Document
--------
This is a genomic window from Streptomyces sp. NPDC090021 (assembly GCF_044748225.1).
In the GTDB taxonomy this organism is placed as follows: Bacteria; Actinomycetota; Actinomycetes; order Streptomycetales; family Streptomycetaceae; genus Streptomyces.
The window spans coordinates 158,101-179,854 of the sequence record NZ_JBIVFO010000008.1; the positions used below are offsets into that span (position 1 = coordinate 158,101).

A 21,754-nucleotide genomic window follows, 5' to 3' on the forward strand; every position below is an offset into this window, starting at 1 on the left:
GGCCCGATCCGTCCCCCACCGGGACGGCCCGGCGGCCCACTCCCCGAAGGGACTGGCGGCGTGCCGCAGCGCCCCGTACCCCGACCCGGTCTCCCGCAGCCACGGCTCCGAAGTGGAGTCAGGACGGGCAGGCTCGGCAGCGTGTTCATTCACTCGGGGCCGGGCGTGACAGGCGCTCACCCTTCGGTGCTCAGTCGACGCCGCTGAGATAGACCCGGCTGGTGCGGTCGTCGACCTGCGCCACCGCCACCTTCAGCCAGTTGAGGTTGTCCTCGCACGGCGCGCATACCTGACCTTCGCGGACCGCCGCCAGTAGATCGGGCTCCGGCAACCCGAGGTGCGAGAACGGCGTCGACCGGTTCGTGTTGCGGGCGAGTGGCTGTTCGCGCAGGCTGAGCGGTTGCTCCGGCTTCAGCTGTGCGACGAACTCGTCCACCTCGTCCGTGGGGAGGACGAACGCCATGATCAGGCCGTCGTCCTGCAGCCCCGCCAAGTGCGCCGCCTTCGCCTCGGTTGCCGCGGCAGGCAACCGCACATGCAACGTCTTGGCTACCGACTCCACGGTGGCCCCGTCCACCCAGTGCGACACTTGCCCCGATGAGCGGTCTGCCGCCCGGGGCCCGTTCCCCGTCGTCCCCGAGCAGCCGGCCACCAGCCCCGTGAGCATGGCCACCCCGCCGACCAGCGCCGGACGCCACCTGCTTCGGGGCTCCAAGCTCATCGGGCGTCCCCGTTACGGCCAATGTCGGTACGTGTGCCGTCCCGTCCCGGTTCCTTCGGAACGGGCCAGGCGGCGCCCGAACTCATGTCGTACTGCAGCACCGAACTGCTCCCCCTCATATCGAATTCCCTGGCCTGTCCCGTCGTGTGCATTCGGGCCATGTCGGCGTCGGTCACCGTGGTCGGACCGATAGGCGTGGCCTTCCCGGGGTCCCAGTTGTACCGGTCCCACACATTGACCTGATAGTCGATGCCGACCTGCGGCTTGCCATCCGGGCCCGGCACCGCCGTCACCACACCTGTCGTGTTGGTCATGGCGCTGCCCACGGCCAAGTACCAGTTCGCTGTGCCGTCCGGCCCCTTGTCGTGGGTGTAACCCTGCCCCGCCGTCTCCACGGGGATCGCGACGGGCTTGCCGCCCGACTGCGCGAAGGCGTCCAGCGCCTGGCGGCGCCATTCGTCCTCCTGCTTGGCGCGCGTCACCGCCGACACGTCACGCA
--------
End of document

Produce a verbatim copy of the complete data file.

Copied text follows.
This is a genomic window from Streptomyces sp. NPDC090021 (assembly GCF_044748225.1).
In the GTDB taxonomy this organism is placed as follows: Bacteria; Actinomycetota; Actinomycetes; order Streptomycetales; family Streptomycetaceae; genus Streptomyces.
The window spans coordinates 158,101-179,854 of the sequence record NZ_JBIVFO010000008.1; the positions used below are offsets into that span (position 1 = coordinate 158,101).

A 21,754-nucleotide genomic window follows, 5' to 3' on the forward strand; every position below is an offset into this window, starting at 1 on the left:
GGCCCGATCCGTCCCCCACCGGGACGGCCCGGCGGCCCACTCCCCGAAGGGACTGGCGGCGTGCCGCAGCGCCCCGTACCCCGACCCGGTCTCCCGCAGCCACGGCTCCGAAGTGGAGTCAGGACGGGCAGGCTCGGCAGCGTGTTCATTCACTCGGGGCCGGGCGTGACAGGCGCTCACCCTTCGGTGCTCAGTCGACGCCGCTGAGATAGACCCGGCTGGTGCGGTCGTCGACCTGCGCCACCGCCACCTTCAGCCAGTTGAGGTTGTCCTCGCACGGCGCGCATACCTGACCTTCGCGGACCGCCGCCAGTAGATCGGGCTCCGGCAACCCGAGGTGCGAGAACGGCGTCGACCGGTTCGTGTTGCGGGCGAGTGGCTGTTCGCGCAGGCTGAGCGGTTGCTCCGGCTTCAGCTGTGCGACGAACTCGTCCACCTCGTCCGTGGGGAGGACGAACGCCATGATCAGGCCGTCGTCCTGCAGCCCCGCCAAGTGCGCCGCCTTCGCCTCGGTTGCCGCGGCAGGCAACCGCACATGCAACGTCTTGGCTACCGACTCCACGGTGGCCCCGTCCACCCAGTGCGACACTTGCCCCGATGAGCGGTCTGCCGCCCGGGGCCCGTTCCCCGTCGTCCCCGAGCAGCCGGCCACCAGCCCCGTGAGCATGGCCACCCCGCCGACCAGCGCCGGACGCCACCTGCTTCGGGGCTCCAAGCTCATCGGGCGTCCCCGTTACGGCCAATGTCGGTACGTGTGCCGTCCCGTCCCGGTTCCTTCGGAACGGGCCAGGCGGCGCCCGAACTCATGTCGTACTGCAGCACCGAACTGCTCCCCCTCATATCGAATTCCCTGGCCTGTCCCGTCGTGTGCATTCGGGCCATGTCGGCGTCGGTCACCGTGGTCGGACCGATAGGCGTGGCCTTCCCGGGGTCCCAGTTGTACCGGTCCCACACATTGACCTGATAGTCGATGCCGACCTGCGGCTTGCCATCCGGGCCCGGCACCGCCGTCACCACACCTGTCGTGTTGGTCATGGCGCTGCCCACGGCCAAGTACCAGTTCGCTGTGCCGTCCGGCCCCTTGTCGTGGGTGTAACCCTGCCCCGCCGTCTCCACGGGGATCGCGACGGGCTTGCCGCCCGACTGCGCGAAGGCGTCCAGCGCCTGGCGGCGCCATTCGTCCTCCTGCTTGGCGCGCGTCACCGCCGACACGTCACGCA